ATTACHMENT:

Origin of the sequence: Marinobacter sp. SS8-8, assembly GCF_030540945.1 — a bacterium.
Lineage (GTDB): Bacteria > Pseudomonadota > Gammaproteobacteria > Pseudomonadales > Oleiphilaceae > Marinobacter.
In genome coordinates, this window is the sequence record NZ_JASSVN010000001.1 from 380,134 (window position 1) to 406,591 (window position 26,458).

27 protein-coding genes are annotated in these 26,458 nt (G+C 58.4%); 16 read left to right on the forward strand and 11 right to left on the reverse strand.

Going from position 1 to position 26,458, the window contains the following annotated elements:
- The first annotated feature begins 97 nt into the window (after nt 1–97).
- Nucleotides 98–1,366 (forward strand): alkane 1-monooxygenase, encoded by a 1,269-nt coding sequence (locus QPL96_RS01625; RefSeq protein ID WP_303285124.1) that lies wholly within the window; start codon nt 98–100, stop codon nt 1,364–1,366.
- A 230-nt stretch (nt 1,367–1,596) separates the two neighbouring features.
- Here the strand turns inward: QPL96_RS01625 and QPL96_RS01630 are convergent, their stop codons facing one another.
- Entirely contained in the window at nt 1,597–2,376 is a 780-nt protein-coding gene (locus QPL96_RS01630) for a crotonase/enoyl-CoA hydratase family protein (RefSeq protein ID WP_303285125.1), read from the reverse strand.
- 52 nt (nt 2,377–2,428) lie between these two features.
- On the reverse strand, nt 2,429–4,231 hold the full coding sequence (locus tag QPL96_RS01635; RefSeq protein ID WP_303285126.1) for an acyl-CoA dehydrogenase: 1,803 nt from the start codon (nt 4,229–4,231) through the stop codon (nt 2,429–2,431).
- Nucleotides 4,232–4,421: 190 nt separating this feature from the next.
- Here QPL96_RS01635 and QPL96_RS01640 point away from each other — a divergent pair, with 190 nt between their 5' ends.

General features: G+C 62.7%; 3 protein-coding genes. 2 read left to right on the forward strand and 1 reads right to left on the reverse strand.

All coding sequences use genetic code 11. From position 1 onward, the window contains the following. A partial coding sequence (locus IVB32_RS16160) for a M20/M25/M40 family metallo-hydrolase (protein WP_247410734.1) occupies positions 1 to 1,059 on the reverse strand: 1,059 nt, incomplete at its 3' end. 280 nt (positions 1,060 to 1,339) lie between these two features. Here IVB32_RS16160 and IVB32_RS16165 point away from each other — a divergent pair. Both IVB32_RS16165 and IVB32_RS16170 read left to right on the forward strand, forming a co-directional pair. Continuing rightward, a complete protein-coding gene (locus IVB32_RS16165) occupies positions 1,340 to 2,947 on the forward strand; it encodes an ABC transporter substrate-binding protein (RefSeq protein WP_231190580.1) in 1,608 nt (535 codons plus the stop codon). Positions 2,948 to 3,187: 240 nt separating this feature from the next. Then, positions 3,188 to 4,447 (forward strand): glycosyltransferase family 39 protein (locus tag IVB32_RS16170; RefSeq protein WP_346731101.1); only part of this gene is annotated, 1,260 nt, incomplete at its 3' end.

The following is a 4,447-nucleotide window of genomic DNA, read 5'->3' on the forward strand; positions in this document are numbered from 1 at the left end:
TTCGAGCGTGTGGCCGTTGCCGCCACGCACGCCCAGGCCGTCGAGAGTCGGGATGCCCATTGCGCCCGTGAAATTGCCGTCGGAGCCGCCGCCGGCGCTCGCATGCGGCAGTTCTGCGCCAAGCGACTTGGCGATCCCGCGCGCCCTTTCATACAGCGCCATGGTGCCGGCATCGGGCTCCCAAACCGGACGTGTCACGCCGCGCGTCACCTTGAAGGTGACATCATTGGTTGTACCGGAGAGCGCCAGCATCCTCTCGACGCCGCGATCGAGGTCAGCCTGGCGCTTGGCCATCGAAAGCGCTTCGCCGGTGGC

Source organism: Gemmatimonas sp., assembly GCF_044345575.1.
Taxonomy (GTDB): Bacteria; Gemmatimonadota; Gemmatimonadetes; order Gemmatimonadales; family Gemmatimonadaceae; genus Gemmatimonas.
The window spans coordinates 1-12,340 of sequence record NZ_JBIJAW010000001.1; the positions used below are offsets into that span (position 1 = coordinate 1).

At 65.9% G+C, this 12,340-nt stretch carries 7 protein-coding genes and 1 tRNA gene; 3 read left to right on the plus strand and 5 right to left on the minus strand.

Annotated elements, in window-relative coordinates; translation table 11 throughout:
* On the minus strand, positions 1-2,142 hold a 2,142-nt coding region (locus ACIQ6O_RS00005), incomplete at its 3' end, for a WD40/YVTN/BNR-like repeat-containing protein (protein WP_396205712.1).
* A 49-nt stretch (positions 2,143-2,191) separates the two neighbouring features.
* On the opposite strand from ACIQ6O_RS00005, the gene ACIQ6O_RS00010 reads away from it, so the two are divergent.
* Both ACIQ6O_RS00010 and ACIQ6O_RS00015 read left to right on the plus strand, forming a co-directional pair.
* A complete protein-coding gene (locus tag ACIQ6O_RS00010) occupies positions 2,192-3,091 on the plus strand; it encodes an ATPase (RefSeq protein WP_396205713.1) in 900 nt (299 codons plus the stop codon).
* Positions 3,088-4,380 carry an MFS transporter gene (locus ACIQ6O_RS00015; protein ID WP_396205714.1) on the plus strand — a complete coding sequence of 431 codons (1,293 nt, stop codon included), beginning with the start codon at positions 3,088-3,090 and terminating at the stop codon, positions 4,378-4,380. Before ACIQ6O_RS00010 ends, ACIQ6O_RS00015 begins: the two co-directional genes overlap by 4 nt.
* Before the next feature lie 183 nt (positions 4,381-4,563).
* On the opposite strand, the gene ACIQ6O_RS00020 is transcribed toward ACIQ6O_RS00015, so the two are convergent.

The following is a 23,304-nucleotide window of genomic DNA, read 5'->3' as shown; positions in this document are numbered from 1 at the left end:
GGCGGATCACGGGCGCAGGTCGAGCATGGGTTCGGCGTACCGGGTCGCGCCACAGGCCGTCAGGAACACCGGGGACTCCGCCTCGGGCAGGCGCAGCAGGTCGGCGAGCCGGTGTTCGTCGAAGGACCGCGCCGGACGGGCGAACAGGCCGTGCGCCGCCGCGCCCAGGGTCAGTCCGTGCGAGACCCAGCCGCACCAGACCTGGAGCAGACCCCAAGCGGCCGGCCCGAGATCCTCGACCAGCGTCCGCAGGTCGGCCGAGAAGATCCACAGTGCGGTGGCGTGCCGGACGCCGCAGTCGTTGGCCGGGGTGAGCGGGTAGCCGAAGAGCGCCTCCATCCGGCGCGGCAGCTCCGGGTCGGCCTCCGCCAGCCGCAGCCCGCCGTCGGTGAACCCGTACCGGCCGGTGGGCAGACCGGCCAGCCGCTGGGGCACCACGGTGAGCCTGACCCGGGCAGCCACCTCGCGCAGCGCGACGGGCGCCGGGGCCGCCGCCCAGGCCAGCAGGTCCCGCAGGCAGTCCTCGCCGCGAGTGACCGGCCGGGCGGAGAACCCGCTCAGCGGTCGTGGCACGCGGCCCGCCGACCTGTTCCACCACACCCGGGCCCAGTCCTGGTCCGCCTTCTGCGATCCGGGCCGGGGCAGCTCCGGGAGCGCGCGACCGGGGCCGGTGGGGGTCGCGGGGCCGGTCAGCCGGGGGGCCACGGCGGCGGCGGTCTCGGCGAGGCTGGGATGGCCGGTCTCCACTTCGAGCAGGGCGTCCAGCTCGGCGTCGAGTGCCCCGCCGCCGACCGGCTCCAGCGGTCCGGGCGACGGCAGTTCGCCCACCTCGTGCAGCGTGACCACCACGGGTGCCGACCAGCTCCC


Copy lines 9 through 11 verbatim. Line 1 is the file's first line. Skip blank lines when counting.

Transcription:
- Here the strand turns inward: QPL96_RS01625 and QPL96_RS01630 are convergent, their stop codons facing one another.
- Entirely contained in the window at nt 1,597–2,376 is a 780-nt protein-coding gene (locus QPL96_RS01630) for a crotonase/enoyl-CoA hydratase family protein (RefSeq protein ID WP_303285125.1), read from the reverse strand.
- 52 nt (nt 2,377–2,428) lie between these two features.